Team Environment vs. Family Environment in the Workplace
The Culture Counts blog is a discussion of law firm culture and legal innovation, including topics such as effective leadership, employee engagement, workplace culture, ideal work environment, company core values, and workplace productivity.
In building and sustaining a healthy workplace culture, it’s necessary to ask the question, “are we a team here, or are we a family?” A team has a common goal. The needs and positions of the team may vary, but the end result is to win. This means that teammates build up their fellow comrades, celebrate their successes, and encourage them when they’ve had a down moment. They come together to bond and unite for the greater outcome. At times, this may mean picking up the extra slack or offering to assist in an area outside of your “job description.” We do this willingly, because we know that when we put in the time, the team shares in the fruits of the labor, and that the commitment to that common goal benefits everyone.
Often times you hear businesses say, “We’re a family here.” Though that may be a good theory, difficulties remain, as you most likely won’t fire a family member because they have been late 365 days in a row. While a family environment encourages personal relationships, a sense of community and a feeling of security, it may also discourage competition, lower expectations, or struggle with visible accountability.
In a team environment, expectations are clear, boundaries are set, and performance is key. In retaining top talent for the growth and success of the business, accountability, competition, and feedback are all important components in guaranteeing a team environment holds onto the right person. In a family environment, leadership will often hold onto employees that no longer share the same values, common goals or are underperforming, all due to a sense of loyalty and emotional connections.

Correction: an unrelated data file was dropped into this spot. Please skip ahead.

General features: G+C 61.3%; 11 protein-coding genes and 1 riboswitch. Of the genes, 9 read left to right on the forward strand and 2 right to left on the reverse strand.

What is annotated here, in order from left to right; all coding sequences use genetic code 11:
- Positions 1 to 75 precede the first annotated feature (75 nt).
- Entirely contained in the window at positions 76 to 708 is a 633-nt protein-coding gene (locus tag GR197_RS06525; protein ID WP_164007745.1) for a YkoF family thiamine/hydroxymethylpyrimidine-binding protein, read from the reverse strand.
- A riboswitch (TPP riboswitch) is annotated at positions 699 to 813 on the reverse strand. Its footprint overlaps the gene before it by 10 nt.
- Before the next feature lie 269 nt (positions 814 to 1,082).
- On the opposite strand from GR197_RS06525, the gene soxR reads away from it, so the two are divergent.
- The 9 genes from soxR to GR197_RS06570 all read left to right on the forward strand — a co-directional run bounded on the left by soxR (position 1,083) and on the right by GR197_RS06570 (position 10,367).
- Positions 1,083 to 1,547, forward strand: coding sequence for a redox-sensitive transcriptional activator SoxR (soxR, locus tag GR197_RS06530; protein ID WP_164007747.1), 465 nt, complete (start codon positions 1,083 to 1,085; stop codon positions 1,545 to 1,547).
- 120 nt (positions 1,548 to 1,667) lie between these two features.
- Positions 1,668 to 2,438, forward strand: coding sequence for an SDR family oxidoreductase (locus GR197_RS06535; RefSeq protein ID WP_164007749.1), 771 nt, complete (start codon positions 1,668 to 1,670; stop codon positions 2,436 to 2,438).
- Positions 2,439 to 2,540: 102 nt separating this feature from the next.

In order to have a healthy balance, leadership needs to maintain a strong loyalty and respect for their employees, all while developing healthy expectations. If the person is right, but the seat is wrong, ask what the solution may be. Where can this team player be placed to best utilize their specific strengths and talents? A team mindset understands that having a person in the wrong role affects the entire business. It may develop distrust in accountability from leadership internally, or externally client relationships may suffer. A ship cannot sail properly in the right direction if the crewmembers don’t each perform their assigned role.
Mark Miller’s blog, “Great Leaders Serve” uses the following example: “If you are a manager of a baseball team and your second baseman can’t catch ground balls you replace him. However, if rather than a team paradigm, you’ve chosen to embrace a family paradigm, you probably let the underperforming second baseman stay – not only does he stay on the team, he will likely stay on the field. You feel helpless to replace him, because he’s part of the family.”
This is not to say that managers must be cold or unconcerned with individual needs of their employees. It’s actually the opposite. A team leader sees the small picture (the individual employee’s strengths and weaknesses) and the big picture (how this affects the team as a whole). This combination allows management to develop the best work place environment that benefits the individual employee.
When developing your business, or identifying solutions to personnel problem, take a step back to consider what work environment you want – a team, or a second family?
Mark Miller, Great Leaders Serve (www.greatleadersserve.org)
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